To end the event, all three bands played a song together, originally by Einstürzende Neubauten. By that point, the format of the program really reminded me of Later with Jools Holland, a British live music TV show that I can recommend to any music fan. And fair enough, why should Germany not have its own Later with...

We were told that the program is going to be on TV (ZDFNeo) in early December. So watch out for that if you want to see it all for yourself.

Sunday 25 September 2011

Ben. Alright!

I've just found out that Ben Butler and Mousepad is finally playing in Berlin again on 7 October. Alright! This is exciting news for this little fan!!

Saturday 24 September 2011

Preview: the week ahead (26th Sep - 2nd Oct)

Oh boy, we've had a busy week. You'll hear from us soon on that. And there is more to come... autumn is here alright. What a week ahead!! 

Greg MacPherson at Roter Salon (Volksbühne): I almost missed this one, but it's more than worth mentioning. Greg MacPherson is a seriously talented singer songwriter with a great voice and fantastic stories to tell. I don't know whether he's going to play with a whole band or, more likely, just solo with guitar, but in any case he manages to create a great atmosphere and leave an impression. 

Herman Düne at Festsaal Kreuzberg: the amount of great 'singer songwriters' this Monday is definitely too damn high. We already wrote lots of good things about Herman Düne so it's up to you now...
The Fresh & Onlys at Antje Öklesund: It's lucky for you that we do our preview at such short notice because this means that we can include this spontaneous gig. You'll enjoy their digestable but clever indie rock à la My Bloody Valentine, Lush et al. This is going to be sweet. 

Haossaa and Don Vito at Knochenbox: Clever and rhythmic noise. You know the craze girl likes Lightning Bolt, Health et al. Well, the craze girl likes Hoassaa. But it's a tough one because Wednesday is offering too much choice to Berlin live music fans. Yet again.
Rvivr + Sissters at about:blank: Melodic indie punk rock from Rvivr, clever post-punk from our Berlinians Sissters. This is going to be good and adds to the difficulty of deciding where to spend the evening on Wednesday.
Purling Hiss at Monarch: You like Ty Segall and Wavves? You'll love Purling Hiss. Fact. 70s inspired rock the way they played it in the early 90s. It's having such a revival and I'm loving it. Meet me, C*, here on Wednesday and let's rock out!

Zola Jesus at Berghain: Zola Jesus is presenting her new album and what better venue to choose than Berghain? Danceable hi-fi dark wave dance music. If you know what I mean. This is the for the sophisticated indie music lover and most likely it's going to be an awe-inspiring music event, given the surroundings.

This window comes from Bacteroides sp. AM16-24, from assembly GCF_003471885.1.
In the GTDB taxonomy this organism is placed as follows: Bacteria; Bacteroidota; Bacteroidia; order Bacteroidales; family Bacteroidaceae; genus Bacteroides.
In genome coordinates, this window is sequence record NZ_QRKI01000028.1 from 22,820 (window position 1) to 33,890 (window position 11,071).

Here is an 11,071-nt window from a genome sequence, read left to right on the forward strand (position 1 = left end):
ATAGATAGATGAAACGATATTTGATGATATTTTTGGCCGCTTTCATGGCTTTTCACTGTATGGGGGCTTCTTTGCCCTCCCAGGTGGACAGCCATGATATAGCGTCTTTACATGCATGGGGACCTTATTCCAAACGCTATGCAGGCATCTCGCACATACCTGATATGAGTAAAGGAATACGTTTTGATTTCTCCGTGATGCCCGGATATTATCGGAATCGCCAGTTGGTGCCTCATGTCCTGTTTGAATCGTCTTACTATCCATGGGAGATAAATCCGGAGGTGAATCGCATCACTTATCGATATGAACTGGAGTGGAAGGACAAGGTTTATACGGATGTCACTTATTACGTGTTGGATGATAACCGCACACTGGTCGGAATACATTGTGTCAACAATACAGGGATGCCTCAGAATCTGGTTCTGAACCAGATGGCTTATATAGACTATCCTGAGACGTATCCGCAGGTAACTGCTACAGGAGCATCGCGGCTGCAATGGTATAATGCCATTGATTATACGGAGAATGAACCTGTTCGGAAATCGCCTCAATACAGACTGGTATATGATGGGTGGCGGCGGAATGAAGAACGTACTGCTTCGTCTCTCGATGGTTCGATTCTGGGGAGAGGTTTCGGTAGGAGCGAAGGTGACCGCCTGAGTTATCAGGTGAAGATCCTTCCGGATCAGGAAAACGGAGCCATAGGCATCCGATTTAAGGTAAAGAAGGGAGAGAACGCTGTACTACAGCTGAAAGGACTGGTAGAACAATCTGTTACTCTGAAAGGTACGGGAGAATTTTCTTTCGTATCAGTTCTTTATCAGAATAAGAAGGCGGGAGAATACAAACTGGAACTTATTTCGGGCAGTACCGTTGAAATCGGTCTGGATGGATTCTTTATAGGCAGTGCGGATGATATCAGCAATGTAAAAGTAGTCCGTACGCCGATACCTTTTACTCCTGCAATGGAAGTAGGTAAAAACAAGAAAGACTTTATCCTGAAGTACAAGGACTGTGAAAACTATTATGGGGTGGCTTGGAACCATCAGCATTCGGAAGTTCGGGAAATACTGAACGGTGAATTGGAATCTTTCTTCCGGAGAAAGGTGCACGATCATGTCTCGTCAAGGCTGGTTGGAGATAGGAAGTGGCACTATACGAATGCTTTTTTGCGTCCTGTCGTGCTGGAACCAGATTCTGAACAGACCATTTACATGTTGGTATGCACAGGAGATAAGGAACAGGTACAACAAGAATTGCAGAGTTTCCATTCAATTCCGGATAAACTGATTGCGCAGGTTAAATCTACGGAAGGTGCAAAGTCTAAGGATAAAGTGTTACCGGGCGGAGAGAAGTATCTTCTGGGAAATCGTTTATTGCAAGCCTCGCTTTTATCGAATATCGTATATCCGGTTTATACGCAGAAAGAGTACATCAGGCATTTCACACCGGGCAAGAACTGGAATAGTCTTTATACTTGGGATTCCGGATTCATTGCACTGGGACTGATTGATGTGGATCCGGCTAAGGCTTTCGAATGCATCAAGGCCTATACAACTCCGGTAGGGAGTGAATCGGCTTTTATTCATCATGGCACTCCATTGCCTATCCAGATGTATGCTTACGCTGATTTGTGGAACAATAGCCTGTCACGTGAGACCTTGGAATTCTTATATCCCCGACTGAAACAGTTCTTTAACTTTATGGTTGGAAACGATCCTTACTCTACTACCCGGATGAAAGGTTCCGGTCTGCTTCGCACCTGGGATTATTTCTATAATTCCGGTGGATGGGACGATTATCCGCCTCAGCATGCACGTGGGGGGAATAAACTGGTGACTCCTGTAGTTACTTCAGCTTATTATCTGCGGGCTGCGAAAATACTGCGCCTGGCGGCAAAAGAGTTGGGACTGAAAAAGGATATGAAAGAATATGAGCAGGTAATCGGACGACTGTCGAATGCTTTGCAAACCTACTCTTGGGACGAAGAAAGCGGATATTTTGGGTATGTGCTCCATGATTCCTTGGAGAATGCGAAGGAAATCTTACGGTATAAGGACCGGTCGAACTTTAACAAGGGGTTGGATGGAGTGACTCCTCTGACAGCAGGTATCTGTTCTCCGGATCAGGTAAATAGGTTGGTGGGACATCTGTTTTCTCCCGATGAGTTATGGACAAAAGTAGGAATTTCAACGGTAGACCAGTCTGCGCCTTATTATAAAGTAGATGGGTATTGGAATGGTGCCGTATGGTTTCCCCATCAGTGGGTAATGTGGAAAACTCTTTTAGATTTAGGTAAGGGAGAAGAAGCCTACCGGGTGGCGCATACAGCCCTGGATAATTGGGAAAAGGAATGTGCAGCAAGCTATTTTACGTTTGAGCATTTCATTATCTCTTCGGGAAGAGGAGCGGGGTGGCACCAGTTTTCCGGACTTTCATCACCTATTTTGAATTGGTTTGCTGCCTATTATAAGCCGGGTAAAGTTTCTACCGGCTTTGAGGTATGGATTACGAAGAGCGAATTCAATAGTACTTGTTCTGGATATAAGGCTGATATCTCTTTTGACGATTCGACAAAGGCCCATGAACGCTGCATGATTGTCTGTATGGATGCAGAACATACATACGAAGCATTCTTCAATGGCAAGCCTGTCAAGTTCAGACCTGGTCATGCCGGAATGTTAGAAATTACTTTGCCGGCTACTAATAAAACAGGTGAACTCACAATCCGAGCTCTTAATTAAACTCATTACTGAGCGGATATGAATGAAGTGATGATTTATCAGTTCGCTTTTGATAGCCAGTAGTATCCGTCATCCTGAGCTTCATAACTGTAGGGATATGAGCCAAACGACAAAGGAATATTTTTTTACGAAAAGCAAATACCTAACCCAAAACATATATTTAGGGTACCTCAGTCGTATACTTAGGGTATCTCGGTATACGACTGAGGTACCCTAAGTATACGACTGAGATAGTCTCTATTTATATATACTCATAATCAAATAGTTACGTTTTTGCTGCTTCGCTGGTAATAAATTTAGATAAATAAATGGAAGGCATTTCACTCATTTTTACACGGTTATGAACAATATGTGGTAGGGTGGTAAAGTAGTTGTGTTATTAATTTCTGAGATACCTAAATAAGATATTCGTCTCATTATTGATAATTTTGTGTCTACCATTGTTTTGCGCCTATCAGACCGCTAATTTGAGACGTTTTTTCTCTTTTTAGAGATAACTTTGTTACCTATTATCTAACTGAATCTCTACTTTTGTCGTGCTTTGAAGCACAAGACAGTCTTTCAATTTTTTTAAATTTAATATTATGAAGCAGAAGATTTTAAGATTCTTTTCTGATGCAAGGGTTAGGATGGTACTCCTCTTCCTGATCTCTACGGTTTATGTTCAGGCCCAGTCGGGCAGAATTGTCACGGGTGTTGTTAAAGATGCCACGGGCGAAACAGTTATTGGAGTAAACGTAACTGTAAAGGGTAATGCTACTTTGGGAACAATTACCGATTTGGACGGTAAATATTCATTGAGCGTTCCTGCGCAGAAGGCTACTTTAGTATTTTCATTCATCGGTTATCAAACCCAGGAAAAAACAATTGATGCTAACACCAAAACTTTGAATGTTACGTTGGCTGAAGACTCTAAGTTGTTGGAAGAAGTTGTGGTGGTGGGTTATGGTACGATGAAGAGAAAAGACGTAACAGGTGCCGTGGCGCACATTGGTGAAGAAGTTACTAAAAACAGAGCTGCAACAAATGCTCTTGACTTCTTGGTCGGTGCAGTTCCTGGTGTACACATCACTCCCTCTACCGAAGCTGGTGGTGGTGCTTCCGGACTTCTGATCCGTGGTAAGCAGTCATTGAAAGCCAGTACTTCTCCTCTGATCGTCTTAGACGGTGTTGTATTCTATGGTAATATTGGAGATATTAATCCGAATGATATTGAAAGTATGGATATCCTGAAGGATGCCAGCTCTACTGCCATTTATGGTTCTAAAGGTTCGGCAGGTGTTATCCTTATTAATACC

Pantha Du Prince and the Bell Laboratory at Manalese Gallerie: Pantha Du Prince is curating an art exhibition called Kunst Als Klang at Manalese Gallerie. As part of this, there is going to be a concert this Thursday. Expect greatness.

Shokei and The Falcon Five at Schokoladen: Rhythmic danceable punk, for fans of Team Robespierre and Death Set, and just as funny, too. Shokei are one of the funniest live bands ever and the crowd typically goes insane. Go to this if you want to have a good time on a Saturday evening. The Falcon Five do post-punk and they do that well. Make sure you show up early enough (Schokoladen = 7pm!) to catch both bands.

Tim Schmidt at Festsaal Kreuzberg: Originally Swedish singer-songwriter of the folk variety and reminds me very much of Digger Barnes, or vice versa. His website actually says "With a perfect blend of American and English folk traditions, sophisticated fingerpicking and earthy voice, Tim Schmidt seems to incarnate Nick Drake, Michael Hurley and Bob Dylan all in one body." and I reckon that's a pretty good way of describing Mr Schmidt's magic. Amazing voice and lyrics. Let's hang out mellow on Sunday night at Festsaal.

Wednesday 21 September 2011

Abwärts next month

So very tempted. Should I go?

15th October at SO36.

Review: Screaming Females & The Lovely Eggs

11 months ago I went to see Screaming Females at the then called Bang Bang Club and was given a positive suprise (read my previous review). This time round, when I was heading to West Germany on Monday, I knew what to expect. However, I didn't know that they were going to supersede my expectations. 

Apparently, there is a Grunge revival going on. If there is truth to this, and there may well be judging by the forthcoming Soundgarden reunion tour and the amount of Dr Marten's models available in mainstream shoe shops these days, the main beneficiaries of this trend should be the cotton industry, Marc Jacobs, Courtney Love, and maybe, just maybe, Screaming Females. Because if there is a revival going on, this should be your soundtrack. They're the only contemporary group worthy of the title because they just know how to rock.

But first things first. The support was given by UK outfit The Lovely Eggs that night. I didn't really know what to make of this group ahead of the gig. I listened to some songs, I watched some video footage but it all looked somehow improvised and not like I was getting the real deal. But, surprise, it was the real deal. That's because The Lovely Eggs are technically a band as in they play instruments and write songs and sing and tour, you know. But this two-piece manages to make you smile all the way through the performance. It's like going to see a lo-fi punk gig but a comedy performance at the same time. And all the while they are stylish, too. And so very British. I like.